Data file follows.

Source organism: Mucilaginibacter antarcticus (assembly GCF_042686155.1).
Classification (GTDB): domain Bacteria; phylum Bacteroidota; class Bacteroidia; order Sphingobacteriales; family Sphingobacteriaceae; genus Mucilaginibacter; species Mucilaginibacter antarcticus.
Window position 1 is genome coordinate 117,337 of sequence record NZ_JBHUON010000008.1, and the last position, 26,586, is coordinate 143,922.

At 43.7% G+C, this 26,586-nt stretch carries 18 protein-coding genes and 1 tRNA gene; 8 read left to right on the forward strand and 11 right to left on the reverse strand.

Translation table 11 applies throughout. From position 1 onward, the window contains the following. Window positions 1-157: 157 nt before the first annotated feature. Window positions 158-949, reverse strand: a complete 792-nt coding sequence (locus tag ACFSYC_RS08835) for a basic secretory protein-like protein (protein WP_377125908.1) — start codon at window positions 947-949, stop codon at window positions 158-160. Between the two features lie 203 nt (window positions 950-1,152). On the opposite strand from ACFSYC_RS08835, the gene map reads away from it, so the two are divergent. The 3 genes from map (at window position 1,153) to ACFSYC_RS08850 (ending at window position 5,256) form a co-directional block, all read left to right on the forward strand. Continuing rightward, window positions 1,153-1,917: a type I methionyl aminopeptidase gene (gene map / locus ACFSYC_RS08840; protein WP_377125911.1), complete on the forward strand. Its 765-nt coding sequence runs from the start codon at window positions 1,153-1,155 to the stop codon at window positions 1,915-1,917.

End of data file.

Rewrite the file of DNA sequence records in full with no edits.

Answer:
Source organism: Mucilaginibacter antarcticus (assembly GCF_042686155.1).
Classification (GTDB): domain Bacteria; phylum Bacteroidota; class Bacteroidia; order Sphingobacteriales; family Sphingobacteriaceae; genus Mucilaginibacter; species Mucilaginibacter antarcticus.
Window position 1 is genome coordinate 117,337 of sequence record NZ_JBHUON010000008.1, and the last position, 26,586, is coordinate 143,922.

At 43.7% G+C, this 26,586-nt stretch carries 18 protein-coding genes and 1 tRNA gene; 8 read left to right on the forward strand and 11 right to left on the reverse strand.

Translation table 11 applies throughout. From position 1 onward, the window contains the following. Window positions 1-157: 157 nt before the first annotated feature. Window positions 158-949, reverse strand: a complete 792-nt coding sequence (locus tag ACFSYC_RS08835) for a basic secretory protein-like protein (protein WP_377125908.1) — start codon at window positions 947-949, stop codon at window positions 158-160. Between the two features lie 203 nt (window positions 950-1,152). On the opposite strand from ACFSYC_RS08835, the gene map reads away from it, so the two are divergent. The 3 genes from map (at window position 1,153) to ACFSYC_RS08850 (ending at window position 5,256) form a co-directional block, all read left to right on the forward strand. Continuing rightward, window positions 1,153-1,917: a type I methionyl aminopeptidase gene (gene map / locus ACFSYC_RS08840; protein WP_377125911.1), complete on the forward strand. Its 765-nt coding sequence runs from the start codon at window positions 1,153-1,155 to the stop codon at window positions 1,915-1,917.